Why the market went south
Kellogg finance professor Sergio Rebelo dissects the economic downturnBy Matt Golosinski
10/16/2009 - “It looks like a nightmare,” Sergio Rebelo said, gesturing to one of the slides in his Oct. 13 presentation before a standing-room-only audience in the James L. Allen Center.
On the screen was an impossibly complex web, nearly black with entanglements, under the title “collateralized debt obligations,” the now-infamous asset-backed security that many consider a principal culprit in the recent global liquidity crisis.
This was just one piece in a larger gloss that Rebelo, the Tokai Bank Professor of Finance, used to explain the forces behind the 2008-2009 U.S. recession. Taking a historical approach to financial crises dating back to the 19th century, Rebelo showed how various elements — from central bank monetary policy to securitization to the real estate market — have interacted in recent years to impact the economic system.
During an hour-long discussion, Rebelo highlighted financial tools that he said worked. For example, he called mortgage-backed securities a “great idea” to diversify risk and said that securitization, a strategy to aggregate debt into “pools” of securities that are then resold, remained an important component of modern finance. But when it came to other practices, such as excesses associated with CDOs, Rebelo was unsparing: “Creativity and banking are two words that should never go together,” he said.
Citing CDOs as a key cause of the financial crisis, Rebelo pointed to the repackaging of debt — including many home loans — into so-called “toxic assets” that banks could not sell. As a result, a strategy initially designed to distribute and thereby minimize risk ended up increasing it instead. These instruments attempted a sort of “financial alchemy” that Rebelo said backfired when banks had to assume too much of the poor-quality securities while selling off the less-risky ones to investors.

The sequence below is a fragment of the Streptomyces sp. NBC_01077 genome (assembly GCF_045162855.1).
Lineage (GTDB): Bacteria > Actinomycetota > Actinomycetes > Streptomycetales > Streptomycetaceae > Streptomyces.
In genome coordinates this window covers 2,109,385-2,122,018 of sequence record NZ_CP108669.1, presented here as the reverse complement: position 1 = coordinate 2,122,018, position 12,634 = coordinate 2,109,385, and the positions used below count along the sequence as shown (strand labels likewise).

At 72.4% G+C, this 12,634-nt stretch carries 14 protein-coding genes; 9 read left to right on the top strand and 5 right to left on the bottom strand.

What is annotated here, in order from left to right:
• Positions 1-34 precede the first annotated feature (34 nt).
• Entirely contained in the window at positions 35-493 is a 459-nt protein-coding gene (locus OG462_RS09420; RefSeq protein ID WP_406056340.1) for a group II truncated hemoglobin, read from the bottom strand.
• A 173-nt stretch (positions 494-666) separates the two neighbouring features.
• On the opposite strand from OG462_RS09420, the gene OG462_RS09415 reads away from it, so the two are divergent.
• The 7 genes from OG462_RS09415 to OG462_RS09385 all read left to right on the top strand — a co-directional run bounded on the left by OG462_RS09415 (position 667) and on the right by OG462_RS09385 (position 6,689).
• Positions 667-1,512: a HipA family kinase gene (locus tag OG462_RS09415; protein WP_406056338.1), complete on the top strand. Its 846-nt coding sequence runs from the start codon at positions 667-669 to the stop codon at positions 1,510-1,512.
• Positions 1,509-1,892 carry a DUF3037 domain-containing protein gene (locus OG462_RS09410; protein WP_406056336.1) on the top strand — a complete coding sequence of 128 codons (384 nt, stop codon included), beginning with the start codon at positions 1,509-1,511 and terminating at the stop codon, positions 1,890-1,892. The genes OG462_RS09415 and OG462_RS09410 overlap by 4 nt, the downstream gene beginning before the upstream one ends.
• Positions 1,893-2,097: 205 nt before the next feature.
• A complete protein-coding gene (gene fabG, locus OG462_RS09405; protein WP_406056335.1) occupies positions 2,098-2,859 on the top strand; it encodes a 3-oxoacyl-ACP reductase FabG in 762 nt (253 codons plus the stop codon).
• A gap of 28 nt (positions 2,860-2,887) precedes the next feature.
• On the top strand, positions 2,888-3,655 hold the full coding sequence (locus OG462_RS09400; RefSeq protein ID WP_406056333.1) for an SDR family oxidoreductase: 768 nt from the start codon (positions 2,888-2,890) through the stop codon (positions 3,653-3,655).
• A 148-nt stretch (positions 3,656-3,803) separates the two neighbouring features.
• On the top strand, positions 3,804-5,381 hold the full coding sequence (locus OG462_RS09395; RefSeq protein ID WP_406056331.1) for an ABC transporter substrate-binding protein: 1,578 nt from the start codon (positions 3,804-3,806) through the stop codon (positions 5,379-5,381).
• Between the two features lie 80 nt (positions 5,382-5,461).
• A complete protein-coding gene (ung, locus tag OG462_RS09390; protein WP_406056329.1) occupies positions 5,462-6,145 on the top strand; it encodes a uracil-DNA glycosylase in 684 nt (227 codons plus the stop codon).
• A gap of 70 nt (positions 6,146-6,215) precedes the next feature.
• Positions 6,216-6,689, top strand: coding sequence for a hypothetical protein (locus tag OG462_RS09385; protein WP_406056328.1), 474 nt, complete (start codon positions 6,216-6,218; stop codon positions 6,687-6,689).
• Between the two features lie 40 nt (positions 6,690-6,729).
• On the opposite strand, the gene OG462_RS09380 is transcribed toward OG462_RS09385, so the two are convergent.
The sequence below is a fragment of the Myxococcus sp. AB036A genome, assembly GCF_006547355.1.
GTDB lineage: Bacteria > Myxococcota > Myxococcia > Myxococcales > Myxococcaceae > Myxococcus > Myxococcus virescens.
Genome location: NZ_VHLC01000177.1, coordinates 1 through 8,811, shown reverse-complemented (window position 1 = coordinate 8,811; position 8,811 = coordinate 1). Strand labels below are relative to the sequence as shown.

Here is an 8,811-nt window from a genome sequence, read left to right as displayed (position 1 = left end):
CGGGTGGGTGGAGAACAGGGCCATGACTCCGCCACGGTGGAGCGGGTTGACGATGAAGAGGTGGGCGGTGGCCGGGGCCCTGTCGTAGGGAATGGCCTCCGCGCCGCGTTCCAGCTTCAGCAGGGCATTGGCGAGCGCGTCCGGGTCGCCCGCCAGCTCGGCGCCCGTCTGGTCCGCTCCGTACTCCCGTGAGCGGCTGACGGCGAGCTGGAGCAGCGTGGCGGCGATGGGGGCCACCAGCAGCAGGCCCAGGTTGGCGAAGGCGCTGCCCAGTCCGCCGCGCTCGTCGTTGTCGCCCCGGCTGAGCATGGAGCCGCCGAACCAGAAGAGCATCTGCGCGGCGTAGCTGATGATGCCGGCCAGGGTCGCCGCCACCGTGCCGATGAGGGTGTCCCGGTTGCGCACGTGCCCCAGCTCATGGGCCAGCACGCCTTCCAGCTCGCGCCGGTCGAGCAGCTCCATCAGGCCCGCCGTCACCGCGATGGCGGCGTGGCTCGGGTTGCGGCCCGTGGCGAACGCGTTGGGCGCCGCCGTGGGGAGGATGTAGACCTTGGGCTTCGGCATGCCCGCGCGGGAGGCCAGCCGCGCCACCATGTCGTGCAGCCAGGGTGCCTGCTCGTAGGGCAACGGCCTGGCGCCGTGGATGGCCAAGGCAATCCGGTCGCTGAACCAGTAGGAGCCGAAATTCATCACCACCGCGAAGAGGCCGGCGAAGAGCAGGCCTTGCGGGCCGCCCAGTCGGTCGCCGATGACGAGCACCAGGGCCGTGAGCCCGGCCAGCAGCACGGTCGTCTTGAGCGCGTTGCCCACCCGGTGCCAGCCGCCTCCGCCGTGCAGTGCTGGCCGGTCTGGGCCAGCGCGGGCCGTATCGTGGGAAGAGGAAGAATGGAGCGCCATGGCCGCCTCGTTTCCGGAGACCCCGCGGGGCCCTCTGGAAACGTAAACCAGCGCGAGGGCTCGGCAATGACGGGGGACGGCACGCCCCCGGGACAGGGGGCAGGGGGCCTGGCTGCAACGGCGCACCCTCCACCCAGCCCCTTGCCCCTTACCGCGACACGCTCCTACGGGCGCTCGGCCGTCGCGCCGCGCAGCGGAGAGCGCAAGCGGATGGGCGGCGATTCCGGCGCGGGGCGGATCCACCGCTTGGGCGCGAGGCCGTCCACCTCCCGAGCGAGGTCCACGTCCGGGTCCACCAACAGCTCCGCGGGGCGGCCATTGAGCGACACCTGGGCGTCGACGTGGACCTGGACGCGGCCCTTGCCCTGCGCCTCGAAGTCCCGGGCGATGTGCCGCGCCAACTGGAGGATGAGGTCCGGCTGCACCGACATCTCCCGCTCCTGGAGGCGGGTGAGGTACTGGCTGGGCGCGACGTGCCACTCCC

While Rebelo admitted that most economists are reluctant to make firm predictions about real-time economic events, preferring to wait until all the data become available, he did offer some upbeat news rooted in historical fact.
Producing data tracking U.S. real per capita GDP from 1870 until 2000, Rebelo showed evidence that the market always “reverts to trend — even after the Great Depression.” He also discussed how, prior to the creation of the U.S. Federal Reserve System in 1913, there had existed no “lender of last resort.” As a result, financial crises were routine. By the 1930s, he added, the introduction of federal deposit insurance and other mechanisms to prevent bank runs have meant that U.S. recessions have tended to be less frequent and less severe than they were during the early part of the 20th century. The trade-off that government demanded in offering this stabilization to the banking system, said Rebelo, was more oversight.
Without such assurances, though, Rebelo said that history shows that banks tend to fail when people lose confidence in the system and withdraw their funds. “Putting your money under the mattress is about the worst thing you can do for the financial system,” said Rebelo. “You take the money out of play.”
So how well is current monetary policy working to stabilize the banking system? Is the U.S. headed for a quick recovery?
Yes. And no.
Rebelo cited evidence from two different camps to suggest that the answer is not easily determined. Some optimistic experts hold that the larger the recession, the faster the economic recovery. Pessimists, however, note that recoveries from recessions associated with financial crises are often slow to gain traction.
Even massive federal intervention, such as the American Recovery and Reinvestment Act of 2009 — the stimulus bill designed to jumpstart the U.S. economy — offer no guarantees, Rebelo explained. If citizens view the stimulus as ultimately requiring more tax revenue, they may begin saving more money now in anticipation of that expense — effectively offsetting the desired stimulus.
Over the next year, Rebelo said, forecasts from the International Monetary Fund predict only very modest economic growth for the U.S. and Europe — 1.5 percent and 0.3 percent respectively — while China (9 percent) and India (6.4 percent) may see more sizable increases.
Despite the gloom, Rebelo said that companies can increase their success by understanding consumer behavior during recessions and then adapting product mix, inventories and advertising accordingly. For instance, the knowledge that consumers tend to reduce big durable goods purchases, like cars and appliances, during downturns and instead shop more frequently for smaller sizes and lower quality can be helpful to companies. Other useful strategies include setting appropriate promotions, targeting younger consumers with stable jobs and even focusing on efforts to build social capital and brand loyalty.